Value of time increases with age.

 

It’s always fun to watch my One Word come into being; it’s a sacred thing, given by God. It’s a process of discovery for me, seeking and searching and setting my head and heart on otherworldly things. Kingdom come.

 

Or maybe that’s this year. Maybe this year I’ve received a word in light of the gospel, because this year, like never before I sense fresh wind. Fresh fire.

 

My God, it’s good.

 

Weeks ago, I thought my One Word was time. “Time” became A Thing for me last year, the first year I was acutely aware of and in conflict with my age and brevity of life. Grains of sand seemed to be slipping through the hourglass’s narrow neck at an incendiary rate, and there’s not a blasted thing you can do to slow it down.

 

Over Christmas this year, a conversation with my daughter rolled around to One Words for the new year, and I asked her to predict mine. “Jump!” she said without hesitation. She had good reason for her guess –

 

#TheRobin ~ Jumping in front of The Pursuit IS Happiness mural
by Sean Metcalf at Ponce City Market in Atlanta.

 

Because I have such high regard for Rachel, I began to toy with Jump! for my 2018 One Word. She didn’t know my interior stirrings, but I did, and “jump” fit..

 

Except that’s the thing about a One Word; it ain’t about making something fit. Anchor and aim…grounder and launcher. For me, I know it when I know it, and both time and jump ended in a question mark, not a period, or better yet – my favorite – the exclamation point.

 

My 2018 One Word arrived in an unusual package: a graphic tee shirt from The Loft, a Christmas gift from a dear friend. I didn’t see it at first, but when I knew, I knew it. 

 

 

OYTO.

 

oyto

\ öi-t? \ (rhyme with toy-toe)

Definition of oyto:

1. noun. One Year, Three-hundredSixty-five Opportunities.
2. verb.  Carpe diem. Seize the day. Looking for opportunity every day, and then acting on it.

 

One year = 12 months = 365 days = 8,760 hours = 525,600 minutes = 31,536,000 seconds.

 

There are a lot of opportunities for opportunity.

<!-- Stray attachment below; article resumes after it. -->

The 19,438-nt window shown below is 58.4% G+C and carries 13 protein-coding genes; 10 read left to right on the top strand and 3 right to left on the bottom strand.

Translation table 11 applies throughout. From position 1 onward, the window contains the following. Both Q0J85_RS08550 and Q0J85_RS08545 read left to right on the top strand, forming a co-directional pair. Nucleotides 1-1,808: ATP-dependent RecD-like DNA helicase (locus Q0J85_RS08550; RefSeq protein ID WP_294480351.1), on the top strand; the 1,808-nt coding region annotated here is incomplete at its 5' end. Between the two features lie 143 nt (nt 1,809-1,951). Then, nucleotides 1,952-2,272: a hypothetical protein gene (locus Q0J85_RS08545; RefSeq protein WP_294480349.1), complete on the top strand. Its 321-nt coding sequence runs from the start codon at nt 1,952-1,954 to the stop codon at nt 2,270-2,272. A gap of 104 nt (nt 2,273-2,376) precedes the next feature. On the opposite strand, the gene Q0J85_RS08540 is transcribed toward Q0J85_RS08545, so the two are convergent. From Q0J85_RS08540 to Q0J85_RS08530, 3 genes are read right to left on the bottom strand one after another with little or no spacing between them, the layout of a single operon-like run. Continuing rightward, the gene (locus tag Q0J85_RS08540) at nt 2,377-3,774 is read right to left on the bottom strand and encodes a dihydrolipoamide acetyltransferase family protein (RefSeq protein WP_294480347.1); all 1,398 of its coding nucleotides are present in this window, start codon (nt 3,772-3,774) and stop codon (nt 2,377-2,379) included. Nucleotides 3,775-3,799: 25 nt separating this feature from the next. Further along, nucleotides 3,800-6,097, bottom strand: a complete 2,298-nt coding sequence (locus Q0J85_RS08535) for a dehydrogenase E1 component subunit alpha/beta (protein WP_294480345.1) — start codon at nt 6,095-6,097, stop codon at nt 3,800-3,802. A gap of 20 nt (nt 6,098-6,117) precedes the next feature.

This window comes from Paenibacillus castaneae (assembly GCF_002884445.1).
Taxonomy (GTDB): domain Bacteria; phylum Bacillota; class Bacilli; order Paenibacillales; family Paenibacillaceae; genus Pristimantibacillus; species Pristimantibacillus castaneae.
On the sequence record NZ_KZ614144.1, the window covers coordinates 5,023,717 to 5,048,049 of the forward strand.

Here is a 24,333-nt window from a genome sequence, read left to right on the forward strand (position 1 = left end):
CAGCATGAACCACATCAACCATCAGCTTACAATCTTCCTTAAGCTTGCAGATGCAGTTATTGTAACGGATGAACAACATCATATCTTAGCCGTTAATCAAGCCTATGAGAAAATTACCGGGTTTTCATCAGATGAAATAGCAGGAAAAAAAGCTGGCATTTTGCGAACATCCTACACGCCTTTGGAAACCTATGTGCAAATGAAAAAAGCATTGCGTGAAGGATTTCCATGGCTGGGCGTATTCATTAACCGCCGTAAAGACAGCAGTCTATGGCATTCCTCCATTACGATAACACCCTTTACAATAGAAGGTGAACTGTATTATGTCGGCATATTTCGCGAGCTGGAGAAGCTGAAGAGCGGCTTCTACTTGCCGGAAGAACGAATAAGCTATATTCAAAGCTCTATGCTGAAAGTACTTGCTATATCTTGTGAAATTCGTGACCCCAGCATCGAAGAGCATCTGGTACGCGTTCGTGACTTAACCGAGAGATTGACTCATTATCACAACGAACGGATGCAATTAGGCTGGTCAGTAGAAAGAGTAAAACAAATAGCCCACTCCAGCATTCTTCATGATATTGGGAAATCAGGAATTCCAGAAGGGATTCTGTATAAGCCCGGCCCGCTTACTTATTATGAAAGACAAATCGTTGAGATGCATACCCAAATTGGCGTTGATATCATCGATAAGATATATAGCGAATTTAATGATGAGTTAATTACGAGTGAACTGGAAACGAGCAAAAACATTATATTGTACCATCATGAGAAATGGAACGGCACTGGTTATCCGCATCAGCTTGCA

How many have we missed because we weren’t looking? I don’t want to miss any more.

 

Every day brings incredible opportunity, and it’s a question of wise stewardship to say yes to as many as possible. What I’m not saying is to crowd your plate so full you can’t taste a thing, what I am saying is to open your eyes to the gifts within reach every single day. Gifts that bless and encourage others, and that fill and feed your soul.

 

Every day we have opportunity to be ~
  • kind
  • generous
  • thoughtful
  • encouraging
  • friendly
  • honest
  • practical
  • reasonable.
  • loving
  • joyful
  • fair
  • faithful
  • patient

Every day you can make a difference in someone else’s life. Are you absorbing that? 

 

Every day you can make a difference in someone else’s life.

 

Increasingly, I’m coming to realize the most important daily opportunity is to seek God first in all things.  Also, for believers, every day we can be a reflection of Christ, maybe the only Jesus the people we meet will see on any given day. We get to live out the gospel in word and deed.

 

Sometimes opportunities are big and showy like new jobs or leading a small group or starting a non-profit. This year I’m posturing my heart and head to see and receive every opportunity set before me in light of the Kingdom. I do not want to miss a thing the Lord has for me.

 

One year, 365 opportunities. Every taken opportunity is opportunity to give glory to God. 

 

OYTO!